I never have to reinvent the wheel. And as a professional accountant, you can imagine how many different "wheels" I use every day! Profit & Loss statements, Balance Sheets, Cash Flow Forecasts, Time Sheets, Break_Even Analyses, Margin Calculations, Business Plans, etc, etc. When using your own prior work as a financial template, you get another benefit _ you are so familiar with the template that it takes you no time to figure out how to use it. And each time you refine it just a little bit more. So pretty soon your templates run like a Swiss watch! All the bugs have been worked out, you have tested it with many different clients and many different business scenarios and you know you have something you can depend on. Financial Templates as Tools _ For someone who is not a finance professional, financial templates serve a slightly different purpose. They still save time, of course, but they also provide a tool that person would have to pay someone else to develop.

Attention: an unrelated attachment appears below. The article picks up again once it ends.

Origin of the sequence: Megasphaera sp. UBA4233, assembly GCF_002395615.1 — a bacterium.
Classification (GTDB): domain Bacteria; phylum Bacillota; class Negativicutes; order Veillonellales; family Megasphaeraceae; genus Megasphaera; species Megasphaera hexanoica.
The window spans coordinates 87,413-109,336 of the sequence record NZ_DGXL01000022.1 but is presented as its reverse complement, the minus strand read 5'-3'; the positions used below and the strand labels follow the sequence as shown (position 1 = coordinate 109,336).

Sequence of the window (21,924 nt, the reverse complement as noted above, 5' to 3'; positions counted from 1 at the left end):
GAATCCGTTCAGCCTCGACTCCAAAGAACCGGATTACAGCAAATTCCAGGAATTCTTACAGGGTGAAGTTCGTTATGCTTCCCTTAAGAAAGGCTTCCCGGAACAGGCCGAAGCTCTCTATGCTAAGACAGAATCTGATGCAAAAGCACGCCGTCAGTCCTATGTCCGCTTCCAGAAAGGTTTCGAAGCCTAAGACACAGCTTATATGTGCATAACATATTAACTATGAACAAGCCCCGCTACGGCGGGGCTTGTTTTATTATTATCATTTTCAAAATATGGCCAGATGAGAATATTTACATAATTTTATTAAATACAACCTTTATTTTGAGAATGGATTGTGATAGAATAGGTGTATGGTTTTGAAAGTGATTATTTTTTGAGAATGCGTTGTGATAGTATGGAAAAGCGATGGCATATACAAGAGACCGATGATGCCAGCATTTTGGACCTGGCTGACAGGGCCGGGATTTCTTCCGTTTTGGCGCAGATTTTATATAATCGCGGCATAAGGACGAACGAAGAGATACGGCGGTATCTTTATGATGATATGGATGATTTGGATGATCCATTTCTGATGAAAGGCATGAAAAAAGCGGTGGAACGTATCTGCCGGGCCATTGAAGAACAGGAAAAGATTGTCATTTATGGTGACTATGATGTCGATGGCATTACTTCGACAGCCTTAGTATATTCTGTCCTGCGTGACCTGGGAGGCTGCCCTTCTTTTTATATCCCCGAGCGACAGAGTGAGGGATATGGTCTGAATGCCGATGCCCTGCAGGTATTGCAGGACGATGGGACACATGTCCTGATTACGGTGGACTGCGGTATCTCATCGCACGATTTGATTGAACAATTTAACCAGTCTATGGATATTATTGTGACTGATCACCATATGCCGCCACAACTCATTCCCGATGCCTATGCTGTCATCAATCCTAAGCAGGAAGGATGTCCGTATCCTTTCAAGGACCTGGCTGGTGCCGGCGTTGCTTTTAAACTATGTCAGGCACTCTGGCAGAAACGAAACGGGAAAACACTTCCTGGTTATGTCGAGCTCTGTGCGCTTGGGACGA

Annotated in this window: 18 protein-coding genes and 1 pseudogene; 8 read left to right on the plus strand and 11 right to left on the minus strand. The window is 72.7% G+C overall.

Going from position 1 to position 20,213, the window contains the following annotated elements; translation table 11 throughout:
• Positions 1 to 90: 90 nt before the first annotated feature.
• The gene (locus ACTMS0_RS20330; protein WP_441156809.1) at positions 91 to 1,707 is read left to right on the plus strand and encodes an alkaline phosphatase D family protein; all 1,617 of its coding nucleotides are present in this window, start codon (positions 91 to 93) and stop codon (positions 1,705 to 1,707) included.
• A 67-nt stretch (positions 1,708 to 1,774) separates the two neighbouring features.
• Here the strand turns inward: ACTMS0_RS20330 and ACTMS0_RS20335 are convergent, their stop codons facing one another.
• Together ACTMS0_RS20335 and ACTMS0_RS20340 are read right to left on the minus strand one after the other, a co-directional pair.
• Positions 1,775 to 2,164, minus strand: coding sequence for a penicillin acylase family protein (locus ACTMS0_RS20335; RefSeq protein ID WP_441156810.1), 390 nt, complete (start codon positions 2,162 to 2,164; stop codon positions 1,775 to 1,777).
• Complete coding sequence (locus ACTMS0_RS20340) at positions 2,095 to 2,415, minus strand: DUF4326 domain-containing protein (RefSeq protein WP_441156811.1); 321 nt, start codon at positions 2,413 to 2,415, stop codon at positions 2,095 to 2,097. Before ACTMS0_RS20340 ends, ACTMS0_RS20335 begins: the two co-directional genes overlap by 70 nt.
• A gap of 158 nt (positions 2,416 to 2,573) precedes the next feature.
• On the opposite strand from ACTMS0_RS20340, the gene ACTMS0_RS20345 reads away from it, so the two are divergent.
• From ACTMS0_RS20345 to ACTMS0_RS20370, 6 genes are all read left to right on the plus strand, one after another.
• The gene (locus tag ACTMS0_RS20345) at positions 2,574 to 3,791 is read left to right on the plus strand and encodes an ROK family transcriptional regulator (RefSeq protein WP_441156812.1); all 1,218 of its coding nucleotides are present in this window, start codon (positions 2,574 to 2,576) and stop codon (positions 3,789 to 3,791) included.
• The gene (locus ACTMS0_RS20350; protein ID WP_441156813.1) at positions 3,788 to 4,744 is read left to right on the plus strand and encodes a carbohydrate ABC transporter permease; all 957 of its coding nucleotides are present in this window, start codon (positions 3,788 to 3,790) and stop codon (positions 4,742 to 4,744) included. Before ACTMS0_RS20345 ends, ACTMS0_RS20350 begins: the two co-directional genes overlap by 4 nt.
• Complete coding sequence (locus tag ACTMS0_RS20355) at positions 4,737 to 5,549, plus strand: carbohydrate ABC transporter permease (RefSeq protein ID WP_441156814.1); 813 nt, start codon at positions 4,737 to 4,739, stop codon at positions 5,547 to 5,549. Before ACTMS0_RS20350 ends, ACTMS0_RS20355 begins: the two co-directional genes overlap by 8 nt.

Inventory and Ordering: With a little bit of wizardry, Excel can not only keep track of how much inventory you should have, but it can Email you an alert when you get too low on a particular product, making ordering a breeze. Doing the Schedule: Of course, Excel can be used to graphically display what times any given employee will be on the clock and thus make it easy to ensure that all of the necessary coverage is there for you. Customer Tracking: Few businesses need to track customers more accurately over a longer period of time than an auto shop; Excel offers you the power to do just that. By setting up an entry form that gathers the necessary information and then stores it deep in another sheet, you can easily keep records on hundreds of customers and their vehicles over months and years. Receipts: Because of an auto shop's specific needs when it comes to breaking down parts, labor, taxes, and other charges, Excel makes for an excellent receipt_making program.